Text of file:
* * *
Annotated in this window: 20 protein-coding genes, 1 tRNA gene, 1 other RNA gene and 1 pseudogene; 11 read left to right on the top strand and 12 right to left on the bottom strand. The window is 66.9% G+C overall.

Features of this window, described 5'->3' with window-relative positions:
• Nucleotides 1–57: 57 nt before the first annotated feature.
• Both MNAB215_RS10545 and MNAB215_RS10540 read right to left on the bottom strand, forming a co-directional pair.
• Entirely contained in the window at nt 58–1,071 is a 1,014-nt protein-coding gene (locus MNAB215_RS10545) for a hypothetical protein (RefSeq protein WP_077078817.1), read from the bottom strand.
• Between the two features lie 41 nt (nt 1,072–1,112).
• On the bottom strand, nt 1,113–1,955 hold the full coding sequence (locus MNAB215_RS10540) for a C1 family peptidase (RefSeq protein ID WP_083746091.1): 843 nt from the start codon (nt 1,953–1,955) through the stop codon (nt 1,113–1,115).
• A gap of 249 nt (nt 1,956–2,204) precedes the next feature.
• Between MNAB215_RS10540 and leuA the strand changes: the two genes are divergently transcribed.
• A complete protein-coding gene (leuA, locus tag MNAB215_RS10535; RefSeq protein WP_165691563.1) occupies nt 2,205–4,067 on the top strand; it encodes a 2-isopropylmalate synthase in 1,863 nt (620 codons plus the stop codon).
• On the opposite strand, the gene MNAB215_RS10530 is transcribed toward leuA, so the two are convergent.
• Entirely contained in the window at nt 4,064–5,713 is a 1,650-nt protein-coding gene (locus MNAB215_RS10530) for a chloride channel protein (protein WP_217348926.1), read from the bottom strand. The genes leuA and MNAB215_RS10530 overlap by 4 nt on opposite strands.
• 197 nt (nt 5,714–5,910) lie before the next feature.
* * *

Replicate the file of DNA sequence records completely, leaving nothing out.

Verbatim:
Annotated in this window: 20 protein-coding genes, 1 tRNA gene, 1 other RNA gene and 1 pseudogene; 11 read left to right on the top strand and 12 right to left on the bottom strand. The window is 66.9% G+C overall.

Features of this window, described 5'->3' with window-relative positions:
• Nucleotides 1–57: 57 nt before the first annotated feature.
• Both MNAB215_RS10545 and MNAB215_RS10540 read right to left on the bottom strand, forming a co-directional pair.
• Entirely contained in the window at nt 58–1,071 is a 1,014-nt protein-coding gene (locus MNAB215_RS10545) for a hypothetical protein (RefSeq protein WP_077078817.1), read from the bottom strand.
• Between the two features lie 41 nt (nt 1,072–1,112).
• On the bottom strand, nt 1,113–1,955 hold the full coding sequence (locus MNAB215_RS10540) for a C1 family peptidase (RefSeq protein ID WP_083746091.1): 843 nt from the start codon (nt 1,953–1,955) through the stop codon (nt 1,113–1,115).
• A gap of 249 nt (nt 1,956–2,204) precedes the next feature.
• Between MNAB215_RS10540 and leuA the strand changes: the two genes are divergently transcribed.
• A complete protein-coding gene (leuA, locus tag MNAB215_RS10535; RefSeq protein WP_165691563.1) occupies nt 2,205–4,067 on the top strand; it encodes a 2-isopropylmalate synthase in 1,863 nt (620 codons plus the stop codon).
• On the opposite strand, the gene MNAB215_RS10530 is transcribed toward leuA, so the two are convergent.
• Entirely contained in the window at nt 4,064–5,713 is a 1,650-nt protein-coding gene (locus MNAB215_RS10530) for a chloride channel protein (protein WP_217348926.1), read from the bottom strand. The genes leuA and MNAB215_RS10530 overlap by 4 nt on opposite strands.
• 197 nt (nt 5,714–5,910) lie before the next feature.